Diagnosis and Treatment for MAC Lung Disease

A look at the healthcare providers, therapies, and medications used to treat MAC lung disease.

Treatment for MAC lung disease will depend on the severity of a person’s symptoms, their overall health, their medical history, and other factors.

Medically reviewed in November 2022

MAC lung disease is a bacterial infection of the lungs. It’s caused by bacteria that are commonly found in soil and water, which can be inhaled into the lungs as a person breathes or when they drink water.

Most people who come into contact with these bacteria will not experience any illness. Others can develop a serious, life-threatening lung infection. Symptoms of MAC lung disease can include chronic cough (which may include coughing up mucus or blood), fatigue, unintended weight loss, difficulty breathing, night sweats, and low-grade fever. MAC lung disease also has a high mortality rate—roughly one in four people who have MAC lung disease die within five years.

Fortunately, MAC lung infections can be cured with the right treatment. Here are a few important facts to know about treating MAC lung disease.

The providers that treat MAC lung disease
MAC lung disease may be treated by healthcare providers that specialize in pulmonary medicine and/or infectious disease specialists. Because MAC lung disease often affects people who already have an existing health condition—such as an autoimmune disorder, inflammatory condition, or ongoing respiratory illness—diagnosis and treatment may begin with a healthcare provider a person is already working with.

Treatment starts with diagnosis
The first step to treating any infection is getting an accurate diagnosis. Diagnosing MAC lung disease commonly involves a clinical exam as well as imaging tests to look for signs of infection in the lungs.

A sputum culture is an essential part of diagnosis for MAC lung disease, because it helps rule out other potential causes of infection, including tuberculosis (TB). Sputum is the mucus and other substances that are coughed up from the lungs during a productive cough. Analyzing sputum can provide valuable clues to what is causing an infection.

For the patient, this test involves coughing up a sample of sputum. If a sputum culture cannot provide an answer, a procedure called a bronchoscopy can also be used to collect a sample from the lungs.

Treatment for MAC lung disease
Treatment for MAC lung disease will depend on the severity of a person’s symptoms, their overall health, their medical history, and other factors.

In cases where symptoms are mild and imaging tests show minimal signs of infection, treatment may only involve follow-up exams to check a person’s breathing and take additional sputum cultures, giving the infection a chance to clear up.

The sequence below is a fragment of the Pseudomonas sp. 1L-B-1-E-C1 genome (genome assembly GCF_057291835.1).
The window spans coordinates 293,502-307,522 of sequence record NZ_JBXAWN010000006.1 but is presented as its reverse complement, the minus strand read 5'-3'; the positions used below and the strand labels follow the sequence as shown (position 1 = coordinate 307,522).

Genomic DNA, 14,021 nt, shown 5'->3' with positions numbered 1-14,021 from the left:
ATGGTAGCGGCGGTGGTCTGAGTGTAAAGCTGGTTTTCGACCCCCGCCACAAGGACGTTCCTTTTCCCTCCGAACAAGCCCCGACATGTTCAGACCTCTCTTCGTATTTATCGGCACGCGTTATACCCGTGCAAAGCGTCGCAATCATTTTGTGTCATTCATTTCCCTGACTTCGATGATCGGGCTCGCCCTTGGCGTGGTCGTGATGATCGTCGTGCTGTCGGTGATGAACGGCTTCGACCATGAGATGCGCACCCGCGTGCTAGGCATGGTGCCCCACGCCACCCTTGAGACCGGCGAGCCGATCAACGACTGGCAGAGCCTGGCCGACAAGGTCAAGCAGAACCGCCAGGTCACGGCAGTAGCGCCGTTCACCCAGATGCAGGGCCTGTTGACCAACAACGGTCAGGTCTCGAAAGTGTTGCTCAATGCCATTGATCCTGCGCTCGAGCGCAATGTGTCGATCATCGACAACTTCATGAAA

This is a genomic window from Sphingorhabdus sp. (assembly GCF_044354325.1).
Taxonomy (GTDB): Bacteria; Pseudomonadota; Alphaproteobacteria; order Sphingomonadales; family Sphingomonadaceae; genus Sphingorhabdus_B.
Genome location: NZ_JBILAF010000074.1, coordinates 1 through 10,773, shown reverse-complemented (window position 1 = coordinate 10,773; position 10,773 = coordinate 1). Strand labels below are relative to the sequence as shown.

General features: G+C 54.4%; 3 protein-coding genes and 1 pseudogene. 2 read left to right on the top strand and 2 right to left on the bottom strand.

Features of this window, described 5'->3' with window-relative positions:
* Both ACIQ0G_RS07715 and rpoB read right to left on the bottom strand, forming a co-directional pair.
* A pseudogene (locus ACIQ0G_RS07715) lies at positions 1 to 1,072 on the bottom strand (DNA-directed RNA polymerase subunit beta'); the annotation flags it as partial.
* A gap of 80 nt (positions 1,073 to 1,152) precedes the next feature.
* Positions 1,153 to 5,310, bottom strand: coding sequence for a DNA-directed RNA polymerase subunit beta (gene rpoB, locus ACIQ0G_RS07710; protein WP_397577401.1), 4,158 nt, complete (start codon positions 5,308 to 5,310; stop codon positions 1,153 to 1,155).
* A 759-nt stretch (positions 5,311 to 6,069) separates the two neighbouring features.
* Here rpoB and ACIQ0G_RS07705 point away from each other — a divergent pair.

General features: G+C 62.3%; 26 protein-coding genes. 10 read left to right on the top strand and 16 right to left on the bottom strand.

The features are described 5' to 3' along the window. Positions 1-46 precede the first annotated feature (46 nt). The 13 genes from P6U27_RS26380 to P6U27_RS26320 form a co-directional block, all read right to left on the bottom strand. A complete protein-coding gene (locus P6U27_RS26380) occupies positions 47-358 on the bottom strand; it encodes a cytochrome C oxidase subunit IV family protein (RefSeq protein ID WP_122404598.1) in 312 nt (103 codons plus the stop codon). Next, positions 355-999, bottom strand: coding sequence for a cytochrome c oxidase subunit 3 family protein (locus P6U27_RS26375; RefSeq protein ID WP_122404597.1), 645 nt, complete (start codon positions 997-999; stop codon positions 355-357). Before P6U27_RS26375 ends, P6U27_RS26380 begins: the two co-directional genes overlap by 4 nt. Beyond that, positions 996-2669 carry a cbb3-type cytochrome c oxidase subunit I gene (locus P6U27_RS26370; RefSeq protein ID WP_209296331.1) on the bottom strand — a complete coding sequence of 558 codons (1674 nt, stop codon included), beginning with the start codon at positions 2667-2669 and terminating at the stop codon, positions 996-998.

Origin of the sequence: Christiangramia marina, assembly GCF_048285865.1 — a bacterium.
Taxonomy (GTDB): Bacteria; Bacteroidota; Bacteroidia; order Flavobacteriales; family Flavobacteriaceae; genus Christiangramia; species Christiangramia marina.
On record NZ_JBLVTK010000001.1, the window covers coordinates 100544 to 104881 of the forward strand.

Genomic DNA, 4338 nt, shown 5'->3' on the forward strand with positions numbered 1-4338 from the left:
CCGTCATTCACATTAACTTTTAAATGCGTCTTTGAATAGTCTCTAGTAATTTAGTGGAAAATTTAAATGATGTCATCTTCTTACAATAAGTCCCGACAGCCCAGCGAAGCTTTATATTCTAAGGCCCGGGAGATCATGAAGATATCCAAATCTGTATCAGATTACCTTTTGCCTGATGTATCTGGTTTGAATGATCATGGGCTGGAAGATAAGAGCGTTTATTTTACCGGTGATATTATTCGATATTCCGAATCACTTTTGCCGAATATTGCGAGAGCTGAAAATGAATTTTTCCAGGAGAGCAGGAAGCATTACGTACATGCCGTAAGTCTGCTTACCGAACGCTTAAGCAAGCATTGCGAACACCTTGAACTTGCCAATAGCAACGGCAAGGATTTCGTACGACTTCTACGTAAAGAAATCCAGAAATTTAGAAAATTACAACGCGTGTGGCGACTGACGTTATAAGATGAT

Airway clearance is another approach to treatment. This involves therapies that help a person breathe better, help the lungs clear out sputum, and give the body a chance to clear the infection. These may also be prescribed during treatment with antibiotics or during recovery.

More severe infections will require treatment with antibiotics. Because MAC lung disease is often resistant to treatment, several different antibiotics will be taken together, and taken for an extended period of time (12 to 18 months). Treatment may also include oxygen therapy to help maintain healthy blood oxygen levels.

It can be difficult to take these medications for so many months, but good adherence will give a person the best chance of being cured. MAC lung disease can be difficult to cure, and it also has a high rate of recurrence. An infection will be considered cured when follow-up sputum cultures show no signs of infection for at least one year. If antibiotics are unable to cure an infection, surgery may be needed to remove part of the infected lung.

Healthy habits and treatment adherence
Avoiding irritants (like cigarette smoke), preventing infections with immunizations and good hygiene (like hand washing), and a healthy lifestyle (staying physically active and eating a well-balanced diet) are also important to managing MAC lung disease, both during and after treatment. Healthcare providers will be able to recommend additional steps for protecting the lungs against MAC lung disease and other infections.

Article sources open article sources

Cleveland Clinic. MAC Lung Disease.
American Lung Association. MAC Lung Disease.
Roland Diel, Marc Lipman, and Wouter Hoefsloot. High mortality in patients with Mycobacterium avium complex lung disease: a systematic review. BMC Infectious Diseases, 2018. Vol. 18.
NTM Info & Research. Which Doctors?
UT Health East Texas. Mycobacterium avium complex lung disease.
Mayo Clinic. Mycobacterial and Bronchiectasis Clinic Overview.
NCI Dictionaries. Sputum.
MedlinePlus. Sputum Culture.
American Lung Association. Treating and Managing NTM Lung Disease.
National Heart, Lung, and Blood Institute. Bronchiectasis.
Byoung Soo Kwon, Tae Sun Shim, and Kyung-Wook Jo. The second recurrence of Mycobacterium avium complex lung disease after successful treatment for first recurrence. European Respiratory Journal, 2019. Vol. 53.

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